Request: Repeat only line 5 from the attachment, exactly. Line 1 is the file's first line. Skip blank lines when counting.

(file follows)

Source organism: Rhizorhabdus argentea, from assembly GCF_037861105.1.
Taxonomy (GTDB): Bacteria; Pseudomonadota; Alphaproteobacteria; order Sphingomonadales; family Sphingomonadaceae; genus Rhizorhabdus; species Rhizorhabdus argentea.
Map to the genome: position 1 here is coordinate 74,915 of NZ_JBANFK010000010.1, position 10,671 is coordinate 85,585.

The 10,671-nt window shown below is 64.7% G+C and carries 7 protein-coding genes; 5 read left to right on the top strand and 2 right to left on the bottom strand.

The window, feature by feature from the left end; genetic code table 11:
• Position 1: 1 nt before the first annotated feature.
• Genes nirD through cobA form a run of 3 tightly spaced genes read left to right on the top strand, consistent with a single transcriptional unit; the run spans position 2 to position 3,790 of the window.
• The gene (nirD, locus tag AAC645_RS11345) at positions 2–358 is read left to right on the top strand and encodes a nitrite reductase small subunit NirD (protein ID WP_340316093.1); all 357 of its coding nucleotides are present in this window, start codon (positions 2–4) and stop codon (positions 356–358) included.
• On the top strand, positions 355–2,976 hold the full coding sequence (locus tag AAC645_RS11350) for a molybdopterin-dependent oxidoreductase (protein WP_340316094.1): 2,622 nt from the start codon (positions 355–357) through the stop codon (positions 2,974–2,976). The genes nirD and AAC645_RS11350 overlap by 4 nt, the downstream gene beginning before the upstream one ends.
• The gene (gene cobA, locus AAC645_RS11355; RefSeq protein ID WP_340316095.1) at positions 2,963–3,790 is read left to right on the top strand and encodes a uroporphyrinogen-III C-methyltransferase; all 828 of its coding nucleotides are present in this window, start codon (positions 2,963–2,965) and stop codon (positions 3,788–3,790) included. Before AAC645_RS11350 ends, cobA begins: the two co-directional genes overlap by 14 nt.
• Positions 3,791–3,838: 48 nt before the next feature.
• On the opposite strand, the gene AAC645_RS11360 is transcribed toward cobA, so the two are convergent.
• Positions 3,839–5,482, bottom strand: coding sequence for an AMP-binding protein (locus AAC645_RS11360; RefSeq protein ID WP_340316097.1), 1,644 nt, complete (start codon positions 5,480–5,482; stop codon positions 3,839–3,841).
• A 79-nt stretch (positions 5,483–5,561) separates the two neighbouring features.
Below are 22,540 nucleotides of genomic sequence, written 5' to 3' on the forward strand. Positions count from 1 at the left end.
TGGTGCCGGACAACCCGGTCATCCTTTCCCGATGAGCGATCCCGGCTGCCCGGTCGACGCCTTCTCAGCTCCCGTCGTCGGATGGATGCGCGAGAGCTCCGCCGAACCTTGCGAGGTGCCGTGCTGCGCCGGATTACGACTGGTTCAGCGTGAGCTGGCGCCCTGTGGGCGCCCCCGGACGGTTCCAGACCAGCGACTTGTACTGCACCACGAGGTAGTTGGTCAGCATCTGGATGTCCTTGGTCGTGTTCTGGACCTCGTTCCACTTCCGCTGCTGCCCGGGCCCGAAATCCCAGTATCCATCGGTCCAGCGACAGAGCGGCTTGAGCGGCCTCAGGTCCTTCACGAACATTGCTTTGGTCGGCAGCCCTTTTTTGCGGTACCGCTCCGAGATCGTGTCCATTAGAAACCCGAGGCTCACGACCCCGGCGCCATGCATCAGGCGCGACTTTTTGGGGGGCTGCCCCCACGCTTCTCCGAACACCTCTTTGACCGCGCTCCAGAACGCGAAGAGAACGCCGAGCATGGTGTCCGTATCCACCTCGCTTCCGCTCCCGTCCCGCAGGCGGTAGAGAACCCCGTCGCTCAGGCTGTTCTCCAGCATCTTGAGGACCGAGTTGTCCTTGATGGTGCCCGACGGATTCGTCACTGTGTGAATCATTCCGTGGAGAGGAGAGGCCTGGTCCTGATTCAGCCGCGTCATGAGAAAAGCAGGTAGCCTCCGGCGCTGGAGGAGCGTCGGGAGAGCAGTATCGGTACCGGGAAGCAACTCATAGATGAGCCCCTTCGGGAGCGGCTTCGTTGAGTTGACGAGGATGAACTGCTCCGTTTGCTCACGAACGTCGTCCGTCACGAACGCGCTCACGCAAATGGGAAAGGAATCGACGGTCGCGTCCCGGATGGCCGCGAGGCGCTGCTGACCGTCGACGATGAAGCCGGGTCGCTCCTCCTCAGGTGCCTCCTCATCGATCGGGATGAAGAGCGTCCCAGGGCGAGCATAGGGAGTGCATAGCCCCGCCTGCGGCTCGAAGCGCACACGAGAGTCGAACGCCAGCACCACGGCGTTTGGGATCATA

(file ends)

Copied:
The window, feature by feature from the left end; genetic code table 11: